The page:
Over time, the fiscal rules in Europe have become more complex and opaque. The evolution process followed a long and winding road. Changes to the original setup of the fiscal framework were frequent and substantial. Blanchard, Leandro and Zettelmeyer (2019) compared the evolution of fiscal rules with the Cathedral of Seville. But I believe the complexity of the evolution of fiscal rules is even better captured by the evolution of another building also in Andaluzia, Spain: Mosque-Cathedral of Cordoba. It is a building that integrates successive layers of building spanning a full millennium. In the area of fiscal rules more layers were built in a period thirty times shorter. It is opportune to recognize that in the remarks that follow I benefited from careful reading of the contribution by Blanchard, Leandro and Zettelmeyer (2019). My debt goes well beyond Medieval Andalusian architecture. [ii]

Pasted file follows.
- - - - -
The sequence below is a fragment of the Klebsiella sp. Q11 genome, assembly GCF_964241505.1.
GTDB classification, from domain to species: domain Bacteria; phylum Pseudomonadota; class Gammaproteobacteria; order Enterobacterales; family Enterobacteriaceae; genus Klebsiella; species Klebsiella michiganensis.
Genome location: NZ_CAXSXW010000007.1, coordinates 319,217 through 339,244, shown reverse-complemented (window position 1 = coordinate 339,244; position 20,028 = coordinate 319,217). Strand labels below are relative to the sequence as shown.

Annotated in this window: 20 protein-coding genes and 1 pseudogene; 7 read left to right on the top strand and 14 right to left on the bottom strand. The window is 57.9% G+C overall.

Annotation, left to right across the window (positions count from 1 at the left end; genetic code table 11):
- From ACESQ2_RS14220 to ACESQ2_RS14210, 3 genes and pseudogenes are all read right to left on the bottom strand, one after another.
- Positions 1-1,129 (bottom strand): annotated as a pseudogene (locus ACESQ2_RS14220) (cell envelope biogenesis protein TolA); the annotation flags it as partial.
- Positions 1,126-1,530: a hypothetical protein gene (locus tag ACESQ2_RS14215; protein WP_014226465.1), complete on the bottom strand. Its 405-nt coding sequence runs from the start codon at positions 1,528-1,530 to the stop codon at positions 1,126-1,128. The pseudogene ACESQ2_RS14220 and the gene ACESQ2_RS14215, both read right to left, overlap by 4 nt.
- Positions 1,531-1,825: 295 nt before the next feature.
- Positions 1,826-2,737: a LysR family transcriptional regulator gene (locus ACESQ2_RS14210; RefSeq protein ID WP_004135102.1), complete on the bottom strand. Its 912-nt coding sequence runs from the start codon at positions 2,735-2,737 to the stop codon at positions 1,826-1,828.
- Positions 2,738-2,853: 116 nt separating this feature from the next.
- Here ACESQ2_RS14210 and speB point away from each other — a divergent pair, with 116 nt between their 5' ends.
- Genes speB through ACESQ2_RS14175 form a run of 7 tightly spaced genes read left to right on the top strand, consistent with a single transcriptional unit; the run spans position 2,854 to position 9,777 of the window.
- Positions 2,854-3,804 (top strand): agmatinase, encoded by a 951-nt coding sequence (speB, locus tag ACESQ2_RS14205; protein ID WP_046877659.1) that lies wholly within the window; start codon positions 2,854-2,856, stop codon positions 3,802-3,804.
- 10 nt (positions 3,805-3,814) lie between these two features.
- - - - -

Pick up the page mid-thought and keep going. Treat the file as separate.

It is, I believe, opportune to revisit the analysis on fiscal policy included in the Delors Report. The main contribution was a paper, submitted by Alexander Lamfalussy (and produced in collaboration with his team at the Bank for International Settlements (BIS)). The title: Macro-coordination of fiscal policies in an economic and monetary union in Europe (1989).
It made two fundamental points: first, given the insignificant size of the EU budget, the task of defining a Union-wide fiscal policy stance had to rely on the coordination of national budgetary policies. Second, fiscal discipline is necessary. Financial markets can exert some disciplinary influence. But they are not sufficient: “The constraints imposed by market forces might either be too slow and weak or too sudden and disruptive.” The conclusion was that sharing a single financial market and a single currency implied the need to accept constraints on the conduct of fiscal policies.